Vol. 4 Num 331 Wed. May 05, 2004  

Commemorative music
Celebrating special days

There is a close kinship between festivals and music in Bangladesh. Witness the celebrations that are held to mark birth and death anniversaries of poets, musicians and saints. Then there are important national days, Pehla Baisakh and changing seasons and folk songs that celebrate the hopes and aspirations of the rural folk. Now as the Nazrul and Tagore birth anniversaries loom near, it is a good time to look back at the role played by commemorative music in the cultural life of the country.

Tagore songs, composed by Rabindranath Tagore, are an integral part of the Bengali culture. The songs of the famous poet and Nobel Laureate for Literature are sung in every house and cultural functions, particularly on the occasion of his birth and death anniversary, national days and the Bengali New Year festival. The soft melody of Tagore songs has a transcendental appeal for its spiritual content, be it life, death, creation and nature.

Nazrul songs, composed by the National Poet Kazi Nazrul Islam, are even more popular in Bangladesh. To mark his life and contribution to literature and music, a year-long Nazrul Centenary celebration was held recently. The key elements of the function were songs, drama and discussions on his work.

His birth and death anniversaries are celebrated with fanfare. He is a household name, particularly his patriotic, devotional and romantic songs. Some of his songs on the distinctive beauty of each Bengali season, particularly spring and rainy seasons, have a lasting appeal.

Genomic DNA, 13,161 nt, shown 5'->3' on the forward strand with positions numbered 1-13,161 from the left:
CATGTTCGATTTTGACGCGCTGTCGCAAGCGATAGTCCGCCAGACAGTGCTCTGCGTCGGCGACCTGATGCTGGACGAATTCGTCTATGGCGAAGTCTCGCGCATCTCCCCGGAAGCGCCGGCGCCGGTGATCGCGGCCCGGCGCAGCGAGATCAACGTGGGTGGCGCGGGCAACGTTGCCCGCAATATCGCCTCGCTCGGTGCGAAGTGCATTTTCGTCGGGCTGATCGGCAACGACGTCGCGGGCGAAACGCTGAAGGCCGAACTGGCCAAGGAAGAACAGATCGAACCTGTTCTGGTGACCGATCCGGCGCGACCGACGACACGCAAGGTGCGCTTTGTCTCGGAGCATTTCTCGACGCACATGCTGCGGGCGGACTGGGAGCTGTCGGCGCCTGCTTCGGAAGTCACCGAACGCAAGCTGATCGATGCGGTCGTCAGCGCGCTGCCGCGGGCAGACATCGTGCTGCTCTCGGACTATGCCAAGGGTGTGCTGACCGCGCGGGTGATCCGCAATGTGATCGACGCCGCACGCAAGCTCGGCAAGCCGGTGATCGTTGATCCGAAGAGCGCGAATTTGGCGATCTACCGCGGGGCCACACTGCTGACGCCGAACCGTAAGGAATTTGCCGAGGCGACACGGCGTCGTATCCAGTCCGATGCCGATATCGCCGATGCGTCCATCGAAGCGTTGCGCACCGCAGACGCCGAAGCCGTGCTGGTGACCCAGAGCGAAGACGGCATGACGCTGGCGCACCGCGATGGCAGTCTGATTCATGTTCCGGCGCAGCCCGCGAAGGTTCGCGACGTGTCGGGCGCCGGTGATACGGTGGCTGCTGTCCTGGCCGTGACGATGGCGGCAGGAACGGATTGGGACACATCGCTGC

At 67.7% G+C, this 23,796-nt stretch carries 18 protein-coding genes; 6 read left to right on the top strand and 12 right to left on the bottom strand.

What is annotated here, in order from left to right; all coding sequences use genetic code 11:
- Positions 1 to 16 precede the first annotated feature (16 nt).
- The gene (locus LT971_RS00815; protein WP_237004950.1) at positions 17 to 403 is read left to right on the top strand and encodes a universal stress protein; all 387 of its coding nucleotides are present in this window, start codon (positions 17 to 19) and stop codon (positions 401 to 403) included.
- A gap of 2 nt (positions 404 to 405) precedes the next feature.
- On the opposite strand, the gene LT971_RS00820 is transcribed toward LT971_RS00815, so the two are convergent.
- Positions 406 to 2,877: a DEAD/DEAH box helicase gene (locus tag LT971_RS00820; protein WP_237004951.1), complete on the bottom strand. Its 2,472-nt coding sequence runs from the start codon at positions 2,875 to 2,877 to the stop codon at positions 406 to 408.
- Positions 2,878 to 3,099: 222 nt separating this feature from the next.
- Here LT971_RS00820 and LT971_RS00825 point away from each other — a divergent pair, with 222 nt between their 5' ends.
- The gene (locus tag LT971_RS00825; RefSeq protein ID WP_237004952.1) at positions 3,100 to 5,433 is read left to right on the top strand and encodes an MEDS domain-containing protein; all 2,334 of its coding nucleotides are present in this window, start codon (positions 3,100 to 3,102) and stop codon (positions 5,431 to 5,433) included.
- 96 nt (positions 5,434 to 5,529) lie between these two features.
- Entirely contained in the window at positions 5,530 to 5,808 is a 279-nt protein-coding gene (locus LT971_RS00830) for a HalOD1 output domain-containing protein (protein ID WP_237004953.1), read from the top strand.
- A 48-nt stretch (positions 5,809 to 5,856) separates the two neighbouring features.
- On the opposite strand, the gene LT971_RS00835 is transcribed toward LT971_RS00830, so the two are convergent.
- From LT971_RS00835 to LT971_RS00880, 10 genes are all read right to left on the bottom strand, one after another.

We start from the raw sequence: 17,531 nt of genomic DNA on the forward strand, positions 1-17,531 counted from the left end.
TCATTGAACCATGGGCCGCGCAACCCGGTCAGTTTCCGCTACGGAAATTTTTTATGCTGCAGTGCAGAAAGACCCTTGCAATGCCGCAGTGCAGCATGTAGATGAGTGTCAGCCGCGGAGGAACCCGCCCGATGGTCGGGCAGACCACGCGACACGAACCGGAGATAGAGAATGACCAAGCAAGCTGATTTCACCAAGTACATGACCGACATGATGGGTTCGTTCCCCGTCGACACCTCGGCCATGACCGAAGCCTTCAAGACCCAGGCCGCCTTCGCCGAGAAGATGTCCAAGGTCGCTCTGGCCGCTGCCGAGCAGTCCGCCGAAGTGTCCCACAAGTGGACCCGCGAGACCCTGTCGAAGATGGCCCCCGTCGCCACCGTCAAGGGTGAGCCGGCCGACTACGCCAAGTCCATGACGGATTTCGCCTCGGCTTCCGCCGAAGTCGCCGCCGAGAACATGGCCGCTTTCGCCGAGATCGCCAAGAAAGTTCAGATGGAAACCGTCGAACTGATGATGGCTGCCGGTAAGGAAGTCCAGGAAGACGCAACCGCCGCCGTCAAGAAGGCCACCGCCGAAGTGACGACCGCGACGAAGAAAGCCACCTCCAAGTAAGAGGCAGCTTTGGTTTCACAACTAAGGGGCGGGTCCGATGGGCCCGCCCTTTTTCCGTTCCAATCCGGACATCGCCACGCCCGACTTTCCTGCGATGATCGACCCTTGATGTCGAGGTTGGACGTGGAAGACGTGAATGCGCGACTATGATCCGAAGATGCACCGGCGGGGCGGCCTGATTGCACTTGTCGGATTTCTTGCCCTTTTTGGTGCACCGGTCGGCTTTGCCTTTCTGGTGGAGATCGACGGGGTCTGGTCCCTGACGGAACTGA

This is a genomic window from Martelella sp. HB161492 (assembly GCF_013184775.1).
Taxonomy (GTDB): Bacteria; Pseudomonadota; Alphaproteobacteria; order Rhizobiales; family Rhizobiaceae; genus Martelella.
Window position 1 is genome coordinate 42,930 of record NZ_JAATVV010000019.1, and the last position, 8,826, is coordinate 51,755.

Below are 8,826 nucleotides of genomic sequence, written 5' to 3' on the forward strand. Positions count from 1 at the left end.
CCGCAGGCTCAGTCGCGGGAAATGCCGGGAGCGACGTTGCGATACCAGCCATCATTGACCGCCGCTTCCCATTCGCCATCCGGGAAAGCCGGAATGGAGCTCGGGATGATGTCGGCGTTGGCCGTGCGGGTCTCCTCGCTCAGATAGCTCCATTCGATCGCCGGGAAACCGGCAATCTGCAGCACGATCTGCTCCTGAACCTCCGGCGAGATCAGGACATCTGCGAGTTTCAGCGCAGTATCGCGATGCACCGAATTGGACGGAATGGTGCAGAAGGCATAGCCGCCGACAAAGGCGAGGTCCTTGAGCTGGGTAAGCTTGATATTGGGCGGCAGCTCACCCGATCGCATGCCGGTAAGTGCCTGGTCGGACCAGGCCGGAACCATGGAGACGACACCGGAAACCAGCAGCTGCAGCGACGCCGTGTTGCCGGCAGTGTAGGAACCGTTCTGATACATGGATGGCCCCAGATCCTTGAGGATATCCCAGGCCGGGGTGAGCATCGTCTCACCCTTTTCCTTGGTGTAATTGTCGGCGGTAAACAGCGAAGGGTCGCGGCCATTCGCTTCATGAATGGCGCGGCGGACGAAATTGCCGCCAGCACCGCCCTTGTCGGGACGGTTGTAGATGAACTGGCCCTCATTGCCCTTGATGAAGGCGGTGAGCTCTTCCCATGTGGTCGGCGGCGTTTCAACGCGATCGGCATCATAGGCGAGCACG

Lalon Geeti is another genre of famous commemorative song in Bangladesh, named after the mystic poet and singer Lalon Shah. The devotional songs celebrate the mystery of life and universe and the glory of God's creation.

Every year a Lalon festival is held at his birth place in Kushtia, a city in northern Bangladesh. On this day, an elaborate programme with discussions and musical performances of his songs are rendered by the Bauls (mystic singers) from different parts of the country,

Likewise, Hasan Raja's mystical songs festivals are held every year to celebrate the birth and death anniversaries of this composer of devotional and mystic songs of Sylhet.

Another evergreen theme is the folk songs which revolve around the simple life, hopes and aspirations and hardship of rural folk. Among others, the compositions of Poet Jasimuddin and songs of Abbasuddin and Abdul Alim are very popular in every part of the country. Their birth and death anniversaries are commemorated by performances of their songs in different cultural organisations, radio and television.

Besides, the general category of music prevalent in Bangladesh, classical music--both vocal and instrumental--has a rich tradition. Among the well-known names are Ustad Alauddin Khan, Ustad Ayet Ali Khan, Dr Ali Akbar Khan, and Ustad Bahadur Khan of Brahmanbaria. Commemorative musical functions are held every year in their honour. Moreover, the religious festivals of communities like Muslims, Hindus, Christians and Buddhists are also marked by their respective devotional songs.

Lastly, there are the Independence and Victory Days which are celebrated with patriotic fervour in cultural functions.

The author is the chairman, Trustee Board, Nazrul Institute and former DG, Shilpakala Academy.